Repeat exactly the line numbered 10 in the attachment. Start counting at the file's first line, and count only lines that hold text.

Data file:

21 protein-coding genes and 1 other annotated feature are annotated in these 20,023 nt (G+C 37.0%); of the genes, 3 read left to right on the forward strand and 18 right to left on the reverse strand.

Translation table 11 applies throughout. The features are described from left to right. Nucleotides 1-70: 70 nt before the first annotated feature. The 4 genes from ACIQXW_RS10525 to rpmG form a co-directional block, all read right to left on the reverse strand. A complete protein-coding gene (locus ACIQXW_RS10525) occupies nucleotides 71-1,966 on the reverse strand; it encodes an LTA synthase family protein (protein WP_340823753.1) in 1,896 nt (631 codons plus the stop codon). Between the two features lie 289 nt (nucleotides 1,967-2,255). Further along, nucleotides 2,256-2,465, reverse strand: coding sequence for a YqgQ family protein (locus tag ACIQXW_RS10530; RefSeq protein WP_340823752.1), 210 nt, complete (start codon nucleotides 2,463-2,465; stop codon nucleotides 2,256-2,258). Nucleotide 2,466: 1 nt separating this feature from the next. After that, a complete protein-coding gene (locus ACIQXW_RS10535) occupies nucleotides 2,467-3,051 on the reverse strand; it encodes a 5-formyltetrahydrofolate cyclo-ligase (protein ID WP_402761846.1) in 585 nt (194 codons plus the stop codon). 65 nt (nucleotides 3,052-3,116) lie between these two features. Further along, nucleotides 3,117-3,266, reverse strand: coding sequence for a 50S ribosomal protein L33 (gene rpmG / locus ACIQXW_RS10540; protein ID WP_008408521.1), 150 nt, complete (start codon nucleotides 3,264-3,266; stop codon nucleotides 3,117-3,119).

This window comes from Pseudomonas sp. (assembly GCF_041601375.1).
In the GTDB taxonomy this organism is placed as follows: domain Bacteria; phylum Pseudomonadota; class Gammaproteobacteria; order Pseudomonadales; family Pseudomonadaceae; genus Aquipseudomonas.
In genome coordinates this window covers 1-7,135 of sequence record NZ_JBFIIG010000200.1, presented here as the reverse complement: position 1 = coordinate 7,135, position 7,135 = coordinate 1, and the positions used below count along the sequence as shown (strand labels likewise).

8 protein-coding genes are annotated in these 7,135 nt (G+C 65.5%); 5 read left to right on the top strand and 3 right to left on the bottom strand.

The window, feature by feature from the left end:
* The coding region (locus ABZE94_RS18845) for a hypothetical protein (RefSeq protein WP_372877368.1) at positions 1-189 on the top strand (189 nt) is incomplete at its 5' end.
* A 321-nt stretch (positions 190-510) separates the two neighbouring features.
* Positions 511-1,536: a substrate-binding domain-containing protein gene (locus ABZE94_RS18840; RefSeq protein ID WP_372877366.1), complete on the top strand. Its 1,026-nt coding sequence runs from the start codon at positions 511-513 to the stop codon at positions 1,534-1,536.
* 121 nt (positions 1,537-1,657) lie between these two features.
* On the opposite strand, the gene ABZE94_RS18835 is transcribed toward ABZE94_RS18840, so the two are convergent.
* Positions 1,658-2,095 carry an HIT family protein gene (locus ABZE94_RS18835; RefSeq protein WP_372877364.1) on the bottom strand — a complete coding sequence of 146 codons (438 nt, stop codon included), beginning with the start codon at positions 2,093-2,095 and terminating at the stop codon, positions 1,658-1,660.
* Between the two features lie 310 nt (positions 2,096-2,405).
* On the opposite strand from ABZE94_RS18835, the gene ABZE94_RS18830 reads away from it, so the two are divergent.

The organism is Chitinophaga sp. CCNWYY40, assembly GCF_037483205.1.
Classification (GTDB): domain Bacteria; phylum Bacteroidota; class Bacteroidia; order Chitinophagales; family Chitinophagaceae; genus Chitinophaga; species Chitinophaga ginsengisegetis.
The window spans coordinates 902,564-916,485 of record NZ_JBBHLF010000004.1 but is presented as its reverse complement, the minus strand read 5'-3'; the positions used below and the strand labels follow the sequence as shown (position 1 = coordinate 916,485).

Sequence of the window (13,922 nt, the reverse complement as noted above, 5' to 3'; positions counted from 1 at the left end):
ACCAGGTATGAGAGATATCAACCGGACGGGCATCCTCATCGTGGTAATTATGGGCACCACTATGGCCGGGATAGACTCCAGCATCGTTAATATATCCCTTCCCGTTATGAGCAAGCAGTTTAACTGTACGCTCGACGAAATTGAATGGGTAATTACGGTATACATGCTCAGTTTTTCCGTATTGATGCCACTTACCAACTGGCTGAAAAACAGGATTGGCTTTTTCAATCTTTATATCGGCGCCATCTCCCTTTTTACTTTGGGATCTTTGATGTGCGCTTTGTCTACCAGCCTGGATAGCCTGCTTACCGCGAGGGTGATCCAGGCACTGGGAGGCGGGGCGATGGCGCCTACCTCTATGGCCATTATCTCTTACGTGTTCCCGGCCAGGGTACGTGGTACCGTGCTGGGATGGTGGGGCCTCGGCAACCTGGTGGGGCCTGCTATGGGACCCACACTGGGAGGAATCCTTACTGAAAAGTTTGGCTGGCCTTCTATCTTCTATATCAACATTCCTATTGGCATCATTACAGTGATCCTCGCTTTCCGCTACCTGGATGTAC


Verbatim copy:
* Positions 511-1,536: a substrate-binding domain-containing protein gene (locus ABZE94_RS18840; RefSeq protein ID WP_372877366.1), complete on the top strand. Its 1,026-nt coding sequence runs from the start codon at positions 511-513 to the stop codon at positions 1,534-1,536.